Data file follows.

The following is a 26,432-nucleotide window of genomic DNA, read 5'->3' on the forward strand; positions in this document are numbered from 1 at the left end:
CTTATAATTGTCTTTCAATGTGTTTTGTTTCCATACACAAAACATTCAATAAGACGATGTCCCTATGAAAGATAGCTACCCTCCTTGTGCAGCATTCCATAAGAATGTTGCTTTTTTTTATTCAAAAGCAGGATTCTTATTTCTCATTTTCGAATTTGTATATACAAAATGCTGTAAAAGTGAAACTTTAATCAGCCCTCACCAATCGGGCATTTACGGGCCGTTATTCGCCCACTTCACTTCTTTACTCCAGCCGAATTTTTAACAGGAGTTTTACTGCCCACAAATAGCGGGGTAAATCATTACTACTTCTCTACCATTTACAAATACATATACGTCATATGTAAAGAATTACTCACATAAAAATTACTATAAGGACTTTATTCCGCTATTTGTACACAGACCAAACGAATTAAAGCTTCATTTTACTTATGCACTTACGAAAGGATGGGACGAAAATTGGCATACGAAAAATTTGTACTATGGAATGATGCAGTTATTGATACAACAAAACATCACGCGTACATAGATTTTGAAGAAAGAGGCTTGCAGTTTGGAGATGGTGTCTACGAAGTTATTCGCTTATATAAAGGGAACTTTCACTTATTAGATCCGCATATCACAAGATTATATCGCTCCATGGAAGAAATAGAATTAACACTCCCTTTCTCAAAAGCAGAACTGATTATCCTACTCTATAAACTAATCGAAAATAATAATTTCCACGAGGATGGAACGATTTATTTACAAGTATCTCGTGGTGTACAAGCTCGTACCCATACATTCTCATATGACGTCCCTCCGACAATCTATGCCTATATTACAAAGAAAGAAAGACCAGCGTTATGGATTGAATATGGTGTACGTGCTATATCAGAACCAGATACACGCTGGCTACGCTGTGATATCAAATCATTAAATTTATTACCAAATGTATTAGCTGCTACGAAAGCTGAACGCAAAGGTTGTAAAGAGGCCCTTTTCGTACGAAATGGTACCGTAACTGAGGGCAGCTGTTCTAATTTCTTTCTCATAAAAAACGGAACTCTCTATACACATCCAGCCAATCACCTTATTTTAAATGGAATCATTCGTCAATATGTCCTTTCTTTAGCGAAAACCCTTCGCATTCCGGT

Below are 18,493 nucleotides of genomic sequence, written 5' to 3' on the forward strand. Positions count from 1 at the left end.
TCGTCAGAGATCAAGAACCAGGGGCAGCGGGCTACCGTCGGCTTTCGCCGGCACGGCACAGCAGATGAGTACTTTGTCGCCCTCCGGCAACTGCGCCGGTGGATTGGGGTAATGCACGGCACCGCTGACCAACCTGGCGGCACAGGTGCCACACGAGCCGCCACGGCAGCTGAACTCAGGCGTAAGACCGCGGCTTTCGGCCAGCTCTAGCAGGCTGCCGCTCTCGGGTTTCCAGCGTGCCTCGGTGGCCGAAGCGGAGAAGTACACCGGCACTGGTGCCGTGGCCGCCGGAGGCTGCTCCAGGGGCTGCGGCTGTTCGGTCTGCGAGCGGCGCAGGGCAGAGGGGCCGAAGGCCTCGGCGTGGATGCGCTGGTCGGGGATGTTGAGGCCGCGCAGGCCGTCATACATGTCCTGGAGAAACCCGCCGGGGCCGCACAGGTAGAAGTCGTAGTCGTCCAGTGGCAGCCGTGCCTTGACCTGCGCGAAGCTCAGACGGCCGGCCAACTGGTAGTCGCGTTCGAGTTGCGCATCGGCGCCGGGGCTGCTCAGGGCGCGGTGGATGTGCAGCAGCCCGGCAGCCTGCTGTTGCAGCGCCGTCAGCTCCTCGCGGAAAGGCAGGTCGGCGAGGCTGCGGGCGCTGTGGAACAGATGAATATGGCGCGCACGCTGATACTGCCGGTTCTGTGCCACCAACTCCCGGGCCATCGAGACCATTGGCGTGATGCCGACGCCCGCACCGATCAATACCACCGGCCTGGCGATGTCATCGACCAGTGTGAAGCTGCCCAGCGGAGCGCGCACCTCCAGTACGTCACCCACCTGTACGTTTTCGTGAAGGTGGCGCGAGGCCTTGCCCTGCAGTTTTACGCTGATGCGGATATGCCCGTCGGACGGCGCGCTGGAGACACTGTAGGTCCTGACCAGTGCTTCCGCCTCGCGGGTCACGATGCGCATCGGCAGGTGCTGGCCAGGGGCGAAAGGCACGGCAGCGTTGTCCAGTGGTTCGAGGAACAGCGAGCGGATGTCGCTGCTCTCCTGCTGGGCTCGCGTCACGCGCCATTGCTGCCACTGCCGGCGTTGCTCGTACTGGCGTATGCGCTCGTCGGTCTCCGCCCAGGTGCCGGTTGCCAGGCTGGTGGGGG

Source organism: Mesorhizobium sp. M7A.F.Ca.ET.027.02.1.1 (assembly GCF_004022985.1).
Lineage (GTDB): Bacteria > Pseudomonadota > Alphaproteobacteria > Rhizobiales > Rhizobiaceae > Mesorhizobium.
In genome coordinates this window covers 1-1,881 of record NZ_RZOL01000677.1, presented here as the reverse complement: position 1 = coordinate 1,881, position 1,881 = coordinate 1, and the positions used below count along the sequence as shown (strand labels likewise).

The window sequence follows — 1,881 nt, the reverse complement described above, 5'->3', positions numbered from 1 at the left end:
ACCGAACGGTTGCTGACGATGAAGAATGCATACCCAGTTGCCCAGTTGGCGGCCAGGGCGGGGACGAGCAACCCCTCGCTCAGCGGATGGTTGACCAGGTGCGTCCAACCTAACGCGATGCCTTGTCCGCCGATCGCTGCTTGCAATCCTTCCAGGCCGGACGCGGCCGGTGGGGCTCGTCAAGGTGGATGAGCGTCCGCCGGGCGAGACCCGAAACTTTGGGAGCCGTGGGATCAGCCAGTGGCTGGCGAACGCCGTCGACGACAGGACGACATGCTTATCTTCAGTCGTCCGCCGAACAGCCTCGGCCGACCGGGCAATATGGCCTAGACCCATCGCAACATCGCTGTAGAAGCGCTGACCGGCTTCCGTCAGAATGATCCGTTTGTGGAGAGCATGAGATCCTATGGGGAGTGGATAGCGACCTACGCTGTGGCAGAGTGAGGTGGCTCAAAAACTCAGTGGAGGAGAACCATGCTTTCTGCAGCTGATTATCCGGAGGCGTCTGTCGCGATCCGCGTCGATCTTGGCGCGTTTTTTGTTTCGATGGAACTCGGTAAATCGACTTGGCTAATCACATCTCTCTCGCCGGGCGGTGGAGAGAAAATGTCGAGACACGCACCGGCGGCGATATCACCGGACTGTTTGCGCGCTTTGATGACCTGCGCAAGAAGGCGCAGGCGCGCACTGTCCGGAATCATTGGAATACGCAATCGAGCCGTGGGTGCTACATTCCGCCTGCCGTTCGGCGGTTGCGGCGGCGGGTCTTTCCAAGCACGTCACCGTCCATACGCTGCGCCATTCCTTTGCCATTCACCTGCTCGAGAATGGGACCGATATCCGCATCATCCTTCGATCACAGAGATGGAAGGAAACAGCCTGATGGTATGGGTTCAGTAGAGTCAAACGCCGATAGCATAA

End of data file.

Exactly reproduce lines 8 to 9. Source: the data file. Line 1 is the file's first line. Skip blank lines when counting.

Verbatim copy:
The window sequence follows — 1,881 nt, the reverse complement described above, 5'->3', positions numbered from 1 at the left end:
ACCGAACGGTTGCTGACGATGAAGAATGCATACCCAGTTGCCCAGTTGGCGGCCAGGGCGGGGACGAGCAACCCCTCGCTCAGCGGATGGTTGACCAGGTGCGTCCAACCTAACGCGATGCCTTGTCCGCCGATCGCTGCTTGCAATCCTTCCAGGCCGGACGCGGCCGGTGGGGCTCGTCAAGGTGGATGAGCGTCCGCCGGGCGAGACCCGAAACTTTGGGAGCCGTGGGATCAGCCAGTGGCTGGCGAACGCCGTCGACGACAGGACGACATGCTTATCTTCAGTCGTCCGCCGAACAGCCTCGGCCGACCGGGCAATATGGCCTAGACCCATCGCAACATCGCTGTAGAAGCGCTGACCGGCTTCCGTCAGAATGATCCGTTTGTGGAGAGCATGAGATCCTATGGGGAGTGGATAGCGACCTACGCTGTGGCAGAGTGAGGTGGCTCAAAAACTCAGTGGAGGAGAACCATGCTTTCTGCAGCTGATTATCCGGAGGCGTCTGTCGCGATCCGCGTCGATCTTGGCGCGTTTTTTGTTTCGATGGAACTCGGTAAATCGACTTGGCTAATCACATCTCTCTCGCCGGGCGGTGGAGAGAAAATGTCGAGACACGCACCGGCGGCGATATCACCGGACTGTTTGCGCGCTTTGATGACCTGCGCAAGAAGGCGCAGGCGCGCACTGTCCGGAATCATTGGAATACGCAATCGAGCCGTGGGTGCTACATTCCGCCTGCCGTTCGGCGGTTGCGGCGGCGGGTCTTTCCAAGCACGTCACCGTCCATACGCTGCGCCATTCCTTTGCCATTCACCTGCTCGAGAATGGGACCGATATCCGCATCATCCTTCGATCACAGAGATGGAAGGAAACAGCCTGATGGTATGGGTTCAGTAGAGTCAAACGCCGATAGCATAA